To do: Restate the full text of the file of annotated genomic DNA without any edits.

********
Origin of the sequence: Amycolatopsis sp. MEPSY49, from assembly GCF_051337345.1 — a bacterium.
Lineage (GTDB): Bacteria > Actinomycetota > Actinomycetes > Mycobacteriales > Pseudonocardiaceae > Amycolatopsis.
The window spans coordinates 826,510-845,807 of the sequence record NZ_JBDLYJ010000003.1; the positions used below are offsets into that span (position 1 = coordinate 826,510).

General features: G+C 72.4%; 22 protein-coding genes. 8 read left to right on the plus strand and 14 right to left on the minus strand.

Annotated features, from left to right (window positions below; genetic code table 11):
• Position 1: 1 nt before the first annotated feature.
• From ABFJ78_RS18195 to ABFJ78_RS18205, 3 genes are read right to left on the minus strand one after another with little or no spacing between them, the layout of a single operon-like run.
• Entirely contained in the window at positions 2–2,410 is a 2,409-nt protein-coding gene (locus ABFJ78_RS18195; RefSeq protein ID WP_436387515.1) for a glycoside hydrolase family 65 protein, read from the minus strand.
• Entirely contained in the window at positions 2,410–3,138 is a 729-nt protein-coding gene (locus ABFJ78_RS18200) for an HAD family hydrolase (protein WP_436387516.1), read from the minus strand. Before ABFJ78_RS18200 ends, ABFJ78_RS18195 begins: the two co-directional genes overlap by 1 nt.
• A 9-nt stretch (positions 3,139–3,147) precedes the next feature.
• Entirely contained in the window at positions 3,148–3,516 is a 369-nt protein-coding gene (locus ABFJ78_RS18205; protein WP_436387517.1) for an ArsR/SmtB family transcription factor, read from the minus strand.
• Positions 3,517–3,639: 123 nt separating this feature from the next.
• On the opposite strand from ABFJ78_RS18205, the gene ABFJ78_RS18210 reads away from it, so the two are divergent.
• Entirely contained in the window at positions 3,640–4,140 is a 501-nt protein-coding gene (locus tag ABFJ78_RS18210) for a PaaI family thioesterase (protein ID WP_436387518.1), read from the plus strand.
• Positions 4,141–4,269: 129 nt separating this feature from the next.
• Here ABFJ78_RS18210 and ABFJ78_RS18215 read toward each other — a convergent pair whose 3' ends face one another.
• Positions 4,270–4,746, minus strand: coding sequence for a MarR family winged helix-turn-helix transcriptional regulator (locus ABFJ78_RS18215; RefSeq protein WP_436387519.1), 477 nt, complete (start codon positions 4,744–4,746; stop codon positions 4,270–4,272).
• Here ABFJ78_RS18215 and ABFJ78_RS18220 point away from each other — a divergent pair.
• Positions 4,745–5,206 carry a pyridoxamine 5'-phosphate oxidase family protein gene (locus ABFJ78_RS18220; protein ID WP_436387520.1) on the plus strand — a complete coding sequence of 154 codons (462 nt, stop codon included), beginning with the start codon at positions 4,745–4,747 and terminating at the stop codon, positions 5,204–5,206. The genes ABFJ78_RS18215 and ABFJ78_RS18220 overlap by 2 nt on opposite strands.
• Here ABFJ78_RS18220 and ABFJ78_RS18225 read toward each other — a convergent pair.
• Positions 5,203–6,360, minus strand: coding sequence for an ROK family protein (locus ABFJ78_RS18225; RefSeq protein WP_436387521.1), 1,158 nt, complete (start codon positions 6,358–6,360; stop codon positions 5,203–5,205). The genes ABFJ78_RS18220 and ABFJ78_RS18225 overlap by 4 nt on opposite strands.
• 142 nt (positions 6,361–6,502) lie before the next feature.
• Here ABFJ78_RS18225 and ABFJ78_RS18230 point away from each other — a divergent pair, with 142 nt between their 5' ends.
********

Origin of the sequence: Amycolatopsis sp. MEPSY49, from assembly GCF_051337345.1 — a bacterium.
Lineage (GTDB): Bacteria > Actinomycetota > Actinomycetes > Mycobacteriales > Pseudonocardiaceae > Amycolatopsis.
The window spans coordinates 826,510-845,807 of the sequence record NZ_JBDLYJ010000003.1; the positions used below are offsets into that span (position 1 = coordinate 826,510).

General features: G+C 72.4%; 22 protein-coding genes. 8 read left to right on the plus strand and 14 right to left on the minus strand.

Annotated features, from left to right (window positions below; genetic code table 11):
• Position 1: 1 nt before the first annotated feature.
• From ABFJ78_RS18195 to ABFJ78_RS18205, 3 genes are read right to left on the minus strand one after another with little or no spacing between them, the layout of a single operon-like run.
• Entirely contained in the window at positions 2–2,410 is a 2,409-nt protein-coding gene (locus ABFJ78_RS18195; RefSeq protein ID WP_436387515.1) for a glycoside hydrolase family 65 protein, read from the minus strand.
• Entirely contained in the window at positions 2,410–3,138 is a 729-nt protein-coding gene (locus ABFJ78_RS18200) for an HAD family hydrolase (protein WP_436387516.1), read from the minus strand. Before ABFJ78_RS18200 ends, ABFJ78_RS18195 begins: the two co-directional genes overlap by 1 nt.
• A 9-nt stretch (positions 3,139–3,147) precedes the next feature.
• Entirely contained in the window at positions 3,148–3,516 is a 369-nt protein-coding gene (locus ABFJ78_RS18205; protein WP_436387517.1) for an ArsR/SmtB family transcription factor, read from the minus strand.
• Positions 3,517–3,639: 123 nt separating this feature from the next.
• On the opposite strand from ABFJ78_RS18205, the gene ABFJ78_RS18210 reads away from it, so the two are divergent.
• Entirely contained in the window at positions 3,640–4,140 is a 501-nt protein-coding gene (locus tag ABFJ78_RS18210) for a PaaI family thioesterase (protein ID WP_436387518.1), read from the plus strand.
• Positions 4,141–4,269: 129 nt separating this feature from the next.
• Here ABFJ78_RS18210 and ABFJ78_RS18215 read toward each other — a convergent pair whose 3' ends face one another.
• Positions 4,270–4,746, minus strand: coding sequence for a MarR family winged helix-turn-helix transcriptional regulator (locus ABFJ78_RS18215; RefSeq protein WP_436387519.1), 477 nt, complete (start codon positions 4,744–4,746; stop codon positions 4,270–4,272).
• Here ABFJ78_RS18215 and ABFJ78_RS18220 point away from each other — a divergent pair.
• Positions 4,745–5,206 carry a pyridoxamine 5'-phosphate oxidase family protein gene (locus ABFJ78_RS18220; protein ID WP_436387520.1) on the plus strand — a complete coding sequence of 154 codons (462 nt, stop codon included), beginning with the start codon at positions 4,745–4,747 and terminating at the stop codon, positions 5,204–5,206. The genes ABFJ78_RS18215 and ABFJ78_RS18220 overlap by 2 nt on opposite strands.
• Here ABFJ78_RS18220 and ABFJ78_RS18225 read toward each other — a convergent pair.
• Positions 5,203–6,360, minus strand: coding sequence for an ROK family protein (locus ABFJ78_RS18225; RefSeq protein WP_436387521.1), 1,158 nt, complete (start codon positions 6,358–6,360; stop codon positions 5,203–5,205). The genes ABFJ78_RS18220 and ABFJ78_RS18225 overlap by 4 nt on opposite strands.
• 142 nt (positions 6,361–6,502) lie before the next feature.
• Here ABFJ78_RS18225 and ABFJ78_RS18230 point away from each other — a divergent pair, with 142 nt between their 5' ends.